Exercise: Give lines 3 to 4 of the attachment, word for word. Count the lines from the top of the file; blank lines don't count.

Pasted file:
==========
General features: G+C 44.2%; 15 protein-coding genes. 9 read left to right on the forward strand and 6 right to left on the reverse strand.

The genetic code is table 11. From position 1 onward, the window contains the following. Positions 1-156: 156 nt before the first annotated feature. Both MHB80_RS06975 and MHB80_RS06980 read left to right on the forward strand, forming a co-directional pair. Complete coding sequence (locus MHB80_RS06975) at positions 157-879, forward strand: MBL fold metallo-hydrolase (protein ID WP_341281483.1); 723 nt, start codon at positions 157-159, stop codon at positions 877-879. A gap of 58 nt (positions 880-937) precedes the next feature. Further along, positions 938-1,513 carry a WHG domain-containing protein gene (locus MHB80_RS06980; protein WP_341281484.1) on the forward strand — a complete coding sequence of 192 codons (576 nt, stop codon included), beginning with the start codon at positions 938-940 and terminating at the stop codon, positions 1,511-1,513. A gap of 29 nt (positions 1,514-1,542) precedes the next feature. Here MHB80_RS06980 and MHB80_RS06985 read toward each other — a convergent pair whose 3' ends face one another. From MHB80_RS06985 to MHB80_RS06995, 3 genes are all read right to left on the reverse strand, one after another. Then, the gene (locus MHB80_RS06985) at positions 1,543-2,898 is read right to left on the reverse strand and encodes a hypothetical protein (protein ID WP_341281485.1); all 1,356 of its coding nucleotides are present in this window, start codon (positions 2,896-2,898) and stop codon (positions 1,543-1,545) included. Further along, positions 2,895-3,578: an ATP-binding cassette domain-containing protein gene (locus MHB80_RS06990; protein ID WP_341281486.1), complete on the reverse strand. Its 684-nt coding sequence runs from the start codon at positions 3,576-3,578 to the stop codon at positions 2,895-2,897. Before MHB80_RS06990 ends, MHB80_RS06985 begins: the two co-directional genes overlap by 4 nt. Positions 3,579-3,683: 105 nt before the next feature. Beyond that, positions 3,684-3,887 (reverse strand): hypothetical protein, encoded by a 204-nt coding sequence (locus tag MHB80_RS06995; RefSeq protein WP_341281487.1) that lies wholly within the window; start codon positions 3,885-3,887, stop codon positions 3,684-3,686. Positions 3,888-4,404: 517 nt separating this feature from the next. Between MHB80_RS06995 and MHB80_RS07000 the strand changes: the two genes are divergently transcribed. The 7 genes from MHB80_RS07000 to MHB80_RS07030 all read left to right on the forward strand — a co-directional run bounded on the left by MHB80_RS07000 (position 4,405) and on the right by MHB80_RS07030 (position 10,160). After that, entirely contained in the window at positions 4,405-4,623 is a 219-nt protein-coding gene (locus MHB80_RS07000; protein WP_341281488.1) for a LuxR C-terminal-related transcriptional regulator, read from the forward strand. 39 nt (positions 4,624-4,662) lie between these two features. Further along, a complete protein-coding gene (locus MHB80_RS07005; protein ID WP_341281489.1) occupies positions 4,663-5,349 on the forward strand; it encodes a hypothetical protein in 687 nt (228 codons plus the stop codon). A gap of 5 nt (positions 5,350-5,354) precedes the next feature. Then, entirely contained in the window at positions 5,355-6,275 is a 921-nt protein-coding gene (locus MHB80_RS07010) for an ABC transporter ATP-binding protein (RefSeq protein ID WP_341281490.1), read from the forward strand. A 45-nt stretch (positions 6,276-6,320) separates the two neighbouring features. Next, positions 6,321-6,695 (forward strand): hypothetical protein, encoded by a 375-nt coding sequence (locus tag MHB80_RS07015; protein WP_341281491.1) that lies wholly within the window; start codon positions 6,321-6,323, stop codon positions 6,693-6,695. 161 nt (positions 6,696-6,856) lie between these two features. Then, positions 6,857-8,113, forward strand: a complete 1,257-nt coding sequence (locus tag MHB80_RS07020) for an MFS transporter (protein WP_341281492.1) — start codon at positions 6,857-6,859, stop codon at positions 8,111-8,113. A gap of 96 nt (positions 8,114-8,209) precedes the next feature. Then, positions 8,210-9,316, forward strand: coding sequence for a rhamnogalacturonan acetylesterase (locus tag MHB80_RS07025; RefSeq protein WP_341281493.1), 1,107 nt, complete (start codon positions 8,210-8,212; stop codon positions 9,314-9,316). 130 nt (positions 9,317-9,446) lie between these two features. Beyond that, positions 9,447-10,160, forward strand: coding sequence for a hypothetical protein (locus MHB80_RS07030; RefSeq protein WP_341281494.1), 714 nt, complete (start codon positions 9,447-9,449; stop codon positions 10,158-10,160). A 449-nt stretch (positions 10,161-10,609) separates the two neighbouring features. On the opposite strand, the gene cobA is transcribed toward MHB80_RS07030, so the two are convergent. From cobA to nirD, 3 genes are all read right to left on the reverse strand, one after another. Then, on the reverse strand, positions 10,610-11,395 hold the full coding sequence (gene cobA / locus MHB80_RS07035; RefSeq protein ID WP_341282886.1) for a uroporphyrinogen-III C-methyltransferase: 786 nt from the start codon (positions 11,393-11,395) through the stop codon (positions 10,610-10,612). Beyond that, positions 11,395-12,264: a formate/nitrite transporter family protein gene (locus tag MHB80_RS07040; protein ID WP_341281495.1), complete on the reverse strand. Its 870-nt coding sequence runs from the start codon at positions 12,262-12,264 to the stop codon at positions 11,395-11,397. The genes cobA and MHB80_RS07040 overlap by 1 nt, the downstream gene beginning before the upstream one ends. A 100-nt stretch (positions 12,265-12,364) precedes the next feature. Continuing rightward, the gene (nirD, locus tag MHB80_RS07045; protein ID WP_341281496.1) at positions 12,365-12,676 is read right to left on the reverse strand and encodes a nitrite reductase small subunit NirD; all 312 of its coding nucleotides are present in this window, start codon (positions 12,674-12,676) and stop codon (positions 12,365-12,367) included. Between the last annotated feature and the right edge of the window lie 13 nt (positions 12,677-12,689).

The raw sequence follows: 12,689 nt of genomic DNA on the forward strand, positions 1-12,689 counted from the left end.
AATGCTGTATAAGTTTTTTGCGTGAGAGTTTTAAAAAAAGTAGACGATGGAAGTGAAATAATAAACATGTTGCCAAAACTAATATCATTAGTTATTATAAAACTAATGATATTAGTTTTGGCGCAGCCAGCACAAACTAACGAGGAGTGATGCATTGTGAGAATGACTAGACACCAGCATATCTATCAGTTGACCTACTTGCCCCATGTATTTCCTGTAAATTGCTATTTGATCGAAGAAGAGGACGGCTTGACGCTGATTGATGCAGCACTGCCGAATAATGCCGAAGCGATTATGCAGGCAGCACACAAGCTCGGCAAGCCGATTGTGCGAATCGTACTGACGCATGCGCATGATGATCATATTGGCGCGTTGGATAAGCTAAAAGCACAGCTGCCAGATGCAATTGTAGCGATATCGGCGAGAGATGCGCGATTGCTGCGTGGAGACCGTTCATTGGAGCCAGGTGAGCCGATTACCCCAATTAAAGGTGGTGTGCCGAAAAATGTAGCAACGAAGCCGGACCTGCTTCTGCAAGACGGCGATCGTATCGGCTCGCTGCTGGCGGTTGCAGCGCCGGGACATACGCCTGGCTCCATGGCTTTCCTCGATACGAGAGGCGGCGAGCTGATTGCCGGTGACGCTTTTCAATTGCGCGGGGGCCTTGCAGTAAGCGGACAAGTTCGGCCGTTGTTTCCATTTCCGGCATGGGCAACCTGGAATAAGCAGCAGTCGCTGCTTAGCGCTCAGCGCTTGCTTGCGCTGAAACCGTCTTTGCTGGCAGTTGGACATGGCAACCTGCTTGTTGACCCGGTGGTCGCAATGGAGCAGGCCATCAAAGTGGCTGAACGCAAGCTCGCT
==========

The raw sequence follows: 12,689 nt of genomic DNA on the forward strand, positions 1-12,689 counted from the left end.
AATGCTGTATAAGTTTTTTGCGTGAGAGTTTTAAAAAAAGTAGACGATGGAAGTGAAATAATAAACATGTTGCCAAAACTAATATCATTAGTTATTATAAAACTAATGATATTAGTTTTGGCGCAGCCAGCACAAACTAACGAGGAGTGATGCATTGTGAGAATGACTAGACACCAGCATATCTATCAGTTGACCTACTTGCCCCATGTATTTCCTGTAAATTGCTATTTGATCGAAGAAGAGGACGGCTTGACGCTGATTGATGCAGCACTGCCGAATAATGCCGAAGCGATTATGCAGGCAGCACACAAGCTCGGCAAGCCGATTGTGCGAATCGTACTGACGCATGCGCATGATGATCATATTGGCGCGTTGGATAAGCTAAAAGCACAGCTGCCAGATGCAATTGTAGCGATATCGGCGAGAGATGCGCGATTGCTGCGTGGAGACCGTTCATTGGAGCCAGGTGAGCCGATTACCCCAATTAAAGGTGGTGTGCCGAAAAATGTAGCAACGAAGCCGGACCTGCTTCTGCAAGACGGCGATCGTATCGGCTCGCTGCTGGCGGTTGCAGCGCCGGGACATACGCCTGGCTCCATGGCTTTCCTCGATACGAGAGGCGGCGAGCTGATTGCCGGTGACGCTTTTCAATTGCGCGGGGGCCTTGCAGTAAGCGGACAAGTTCGGCCGTTGTTTCCATTTCCGGCATGGGCAACCTGGAATAAGCAGCAGTCGCTGCTTAGCGCTCAGCGCTTGCTTGCGCTGAAACCGTCTTTGCTGGCAGTTGGACATGGCAACCTGCTTGTTGACCCGGTGGTCGCAATGGAGCAGGCCATCAAAGTGGCTGAACGCAAGCTCGCT